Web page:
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74803Re: News: High IQ kids have distinct pattern of brain development

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  • Alan
    Aug 31, 2008
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      --- In evolutionary-psychology@yahoogroups.com, artemistroy
      <artemispub@...> wrote:
      >
      > Any updates on this study? These children must have an immunity
      > to environmental pollutants.

      Correcting pre-Flynn-effect (low) I.Q.s -- by taking care of
      basic nutrition, toxins, infections, etc. -- is one thing,
      not terribly difficult (we just DID it, in the developed
      world). Lifting up already-normal I.Q.s is something else
      again. It might not be possible. But maybe it is. Who
      knows? We have not tried yet. The pattern of cortical
      maturation (thin-thick-thin) observed below might be a
      useful measure, a target pattern, when we start
      experimenting with high-tech brain soups -- IGF-1,
      DHEA, thyroxine, etc., probably pulsatile in accord with
      chronobiologic factors yet to be elucidated -- during
      periods of maximal plasticity. Let's try it on sheep,
      first. :-)

      Alan


      >
      > Artemis
      >
      > _________________________________
      >
      > High IQ kids have distinct pattern of brain development
      > By Patricia Reaney
      > Mar 29, 2006, 21:59
      >
      > LONDON (Reuters) - Intelligence may have more to do with how the
      > brain develops during adolescence than its overall size, researchers
      > said on Wednesday.
      >
      > Using magnetic resonance imaging, scientists at the National
      > Institutes of Health (NIH) in Bethesda, Maryland have shown that the
      > brains of children with high IQs show a distinct pattern of
      > development.
      >
      > The cortex, or outer mantle of the brain, starts out thinner and
      > thickens more rapidly in very intelligent children. It peaks around
      > 11 or 12 years old before thinning rapidly in the late teens.
      >
      > "We found that the cortex showed a different pattern of
      development,"
      > Philip Shaw, lead author of the research published in the journal
      > Nature, said in an interview.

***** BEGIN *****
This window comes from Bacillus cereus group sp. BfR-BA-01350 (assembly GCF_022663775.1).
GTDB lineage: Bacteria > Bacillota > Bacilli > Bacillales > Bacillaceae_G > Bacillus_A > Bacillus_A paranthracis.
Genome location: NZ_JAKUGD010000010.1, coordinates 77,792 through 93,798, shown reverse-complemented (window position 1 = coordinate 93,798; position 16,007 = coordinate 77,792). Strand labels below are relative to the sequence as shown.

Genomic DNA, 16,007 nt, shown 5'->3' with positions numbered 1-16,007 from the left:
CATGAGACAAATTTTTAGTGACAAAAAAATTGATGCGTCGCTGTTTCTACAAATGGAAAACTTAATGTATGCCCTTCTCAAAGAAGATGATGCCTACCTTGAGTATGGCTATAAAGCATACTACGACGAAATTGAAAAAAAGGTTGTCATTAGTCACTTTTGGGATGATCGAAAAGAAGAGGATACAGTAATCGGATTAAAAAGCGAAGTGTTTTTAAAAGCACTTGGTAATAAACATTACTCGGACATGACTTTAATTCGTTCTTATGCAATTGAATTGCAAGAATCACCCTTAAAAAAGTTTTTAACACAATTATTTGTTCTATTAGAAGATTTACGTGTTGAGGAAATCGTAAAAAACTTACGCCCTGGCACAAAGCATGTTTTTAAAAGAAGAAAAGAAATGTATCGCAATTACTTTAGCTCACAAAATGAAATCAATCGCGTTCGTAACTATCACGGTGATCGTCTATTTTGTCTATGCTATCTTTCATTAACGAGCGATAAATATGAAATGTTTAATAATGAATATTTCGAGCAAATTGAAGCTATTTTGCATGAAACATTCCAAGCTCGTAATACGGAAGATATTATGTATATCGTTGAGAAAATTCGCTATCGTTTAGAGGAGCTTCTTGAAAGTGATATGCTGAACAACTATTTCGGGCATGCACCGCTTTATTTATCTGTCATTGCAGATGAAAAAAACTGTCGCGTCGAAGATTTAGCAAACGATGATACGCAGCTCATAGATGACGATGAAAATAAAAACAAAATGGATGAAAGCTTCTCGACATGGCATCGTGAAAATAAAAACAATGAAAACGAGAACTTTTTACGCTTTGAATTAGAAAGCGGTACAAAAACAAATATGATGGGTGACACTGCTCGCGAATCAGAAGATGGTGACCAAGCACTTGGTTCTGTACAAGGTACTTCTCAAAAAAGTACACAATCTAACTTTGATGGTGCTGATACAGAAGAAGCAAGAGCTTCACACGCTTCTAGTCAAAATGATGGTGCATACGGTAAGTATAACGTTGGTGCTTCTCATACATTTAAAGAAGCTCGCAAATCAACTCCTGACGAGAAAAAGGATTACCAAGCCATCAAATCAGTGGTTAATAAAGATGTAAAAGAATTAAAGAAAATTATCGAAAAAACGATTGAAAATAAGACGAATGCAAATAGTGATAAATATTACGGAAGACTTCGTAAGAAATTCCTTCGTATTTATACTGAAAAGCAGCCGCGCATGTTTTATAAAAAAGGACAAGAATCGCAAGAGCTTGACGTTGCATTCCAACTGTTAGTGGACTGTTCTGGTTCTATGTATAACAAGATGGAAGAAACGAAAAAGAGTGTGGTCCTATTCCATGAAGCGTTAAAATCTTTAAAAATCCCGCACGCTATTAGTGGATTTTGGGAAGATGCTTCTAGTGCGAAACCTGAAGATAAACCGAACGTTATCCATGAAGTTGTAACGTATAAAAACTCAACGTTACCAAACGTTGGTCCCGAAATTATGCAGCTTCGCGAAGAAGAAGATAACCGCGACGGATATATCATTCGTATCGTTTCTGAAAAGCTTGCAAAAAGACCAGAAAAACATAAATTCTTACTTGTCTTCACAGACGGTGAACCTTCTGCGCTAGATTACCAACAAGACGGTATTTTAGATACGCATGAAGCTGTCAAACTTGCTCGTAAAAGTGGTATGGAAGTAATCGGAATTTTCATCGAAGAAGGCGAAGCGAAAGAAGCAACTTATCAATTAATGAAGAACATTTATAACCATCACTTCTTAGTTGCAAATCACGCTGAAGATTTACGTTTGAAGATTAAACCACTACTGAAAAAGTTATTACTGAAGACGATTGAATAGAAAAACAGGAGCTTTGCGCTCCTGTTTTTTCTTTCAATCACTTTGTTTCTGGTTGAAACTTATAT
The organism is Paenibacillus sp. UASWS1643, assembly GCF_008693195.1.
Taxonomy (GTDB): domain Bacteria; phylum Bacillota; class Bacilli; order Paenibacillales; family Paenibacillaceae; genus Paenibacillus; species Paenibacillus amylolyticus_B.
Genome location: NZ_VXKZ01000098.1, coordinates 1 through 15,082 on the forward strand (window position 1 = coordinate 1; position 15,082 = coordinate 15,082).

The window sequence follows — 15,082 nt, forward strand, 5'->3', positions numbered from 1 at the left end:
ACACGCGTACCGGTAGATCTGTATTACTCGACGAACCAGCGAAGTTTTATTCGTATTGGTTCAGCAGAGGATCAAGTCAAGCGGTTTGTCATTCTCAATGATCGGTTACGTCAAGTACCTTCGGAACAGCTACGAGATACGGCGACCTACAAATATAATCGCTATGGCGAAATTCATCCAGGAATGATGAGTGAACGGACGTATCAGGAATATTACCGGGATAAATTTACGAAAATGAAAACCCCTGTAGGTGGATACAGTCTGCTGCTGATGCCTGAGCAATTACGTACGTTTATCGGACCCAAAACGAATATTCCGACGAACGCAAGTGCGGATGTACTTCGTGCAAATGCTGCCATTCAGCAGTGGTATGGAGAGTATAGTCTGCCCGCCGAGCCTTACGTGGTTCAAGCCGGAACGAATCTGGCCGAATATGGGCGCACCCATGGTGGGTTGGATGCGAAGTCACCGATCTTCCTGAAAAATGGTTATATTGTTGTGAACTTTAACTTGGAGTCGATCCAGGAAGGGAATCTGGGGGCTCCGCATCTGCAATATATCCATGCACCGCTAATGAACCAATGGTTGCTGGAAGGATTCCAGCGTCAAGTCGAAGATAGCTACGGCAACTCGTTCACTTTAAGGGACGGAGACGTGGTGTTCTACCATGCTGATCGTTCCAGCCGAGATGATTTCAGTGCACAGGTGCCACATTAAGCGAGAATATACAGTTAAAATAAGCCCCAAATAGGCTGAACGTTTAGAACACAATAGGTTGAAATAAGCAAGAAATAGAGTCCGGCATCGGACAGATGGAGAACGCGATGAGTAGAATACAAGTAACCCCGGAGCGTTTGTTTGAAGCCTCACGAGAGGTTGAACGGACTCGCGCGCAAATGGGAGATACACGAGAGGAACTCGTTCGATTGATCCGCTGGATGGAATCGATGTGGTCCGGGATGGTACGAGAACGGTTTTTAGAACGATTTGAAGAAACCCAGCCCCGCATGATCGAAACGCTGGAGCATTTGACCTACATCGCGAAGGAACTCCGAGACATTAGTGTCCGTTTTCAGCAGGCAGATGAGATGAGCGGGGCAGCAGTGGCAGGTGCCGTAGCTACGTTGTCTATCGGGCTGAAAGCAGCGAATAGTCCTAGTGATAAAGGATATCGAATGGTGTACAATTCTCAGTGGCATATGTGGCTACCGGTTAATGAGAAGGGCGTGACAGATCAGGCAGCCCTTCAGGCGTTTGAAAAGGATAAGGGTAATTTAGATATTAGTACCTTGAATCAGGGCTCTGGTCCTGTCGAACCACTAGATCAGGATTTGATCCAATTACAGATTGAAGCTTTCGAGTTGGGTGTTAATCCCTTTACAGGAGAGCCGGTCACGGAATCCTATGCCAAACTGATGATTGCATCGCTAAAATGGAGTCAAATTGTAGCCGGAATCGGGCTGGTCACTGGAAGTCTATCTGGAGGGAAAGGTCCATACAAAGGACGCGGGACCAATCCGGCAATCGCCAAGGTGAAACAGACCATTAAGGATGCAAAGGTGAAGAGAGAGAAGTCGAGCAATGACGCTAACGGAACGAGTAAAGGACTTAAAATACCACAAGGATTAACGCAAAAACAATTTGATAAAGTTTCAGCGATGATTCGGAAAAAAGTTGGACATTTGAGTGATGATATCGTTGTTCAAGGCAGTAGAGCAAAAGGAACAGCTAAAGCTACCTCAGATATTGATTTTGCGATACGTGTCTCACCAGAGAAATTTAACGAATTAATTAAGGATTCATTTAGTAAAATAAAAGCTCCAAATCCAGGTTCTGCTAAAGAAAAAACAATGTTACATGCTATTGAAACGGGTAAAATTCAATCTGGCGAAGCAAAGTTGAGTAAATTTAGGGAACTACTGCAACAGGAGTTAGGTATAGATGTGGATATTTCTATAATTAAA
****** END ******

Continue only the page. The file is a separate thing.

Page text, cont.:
>
      > Youngsters with average IQs had a thicker cortex to start with and
      > peaked earlier before gradual thinning began.
      >
      > Shaw added that the changes were subtle and what is driving them is
      a
      > mystery. Why children have a thicker or thinner cortex initially is
      > also not known.
      >
      > "Brainy children are not cleverer solely by virtue of having more or
      > less grey matter at any one age," said Judith Rapoport, a co-author
      > of the study.
      >
      > "Rather IQ is related to the dynamics of cortex maturation," she
      > added in a statement.
      >
      > The scientists discovered the association between intelligence and
      > brain development by taking MRI scans of 307 healthy children and
      > teenagers, aged 5-19, over 2-year intervals as they grew up.
      >
      > They compared the scans to see how they related to the children's
      IQ.
      > Very intelligent youngsters had scores of 121-145 while high IQs
      were
      > between 109-120 and average between 83-108.
      >
      > The smartest youngsters showed the highest rate of change in the
      > scans. The scientists believe the longer thickening time in the very
      > brainy children might indicate a longer period for the development
      of
      > high-level cognitive circuits in the brain.
      >
      > The researchers added that the thinning phase could involve a "use
      it
      > or lose it" pruning, or killing off, of brain cells and their
      > connections as the brain matures and becomes more efficient.
      >
      > "That might be happening more efficiently in the most intelligent
      > children," said Shaw. "People with very agile minds tend to have a
      > very agile cortex."
      >
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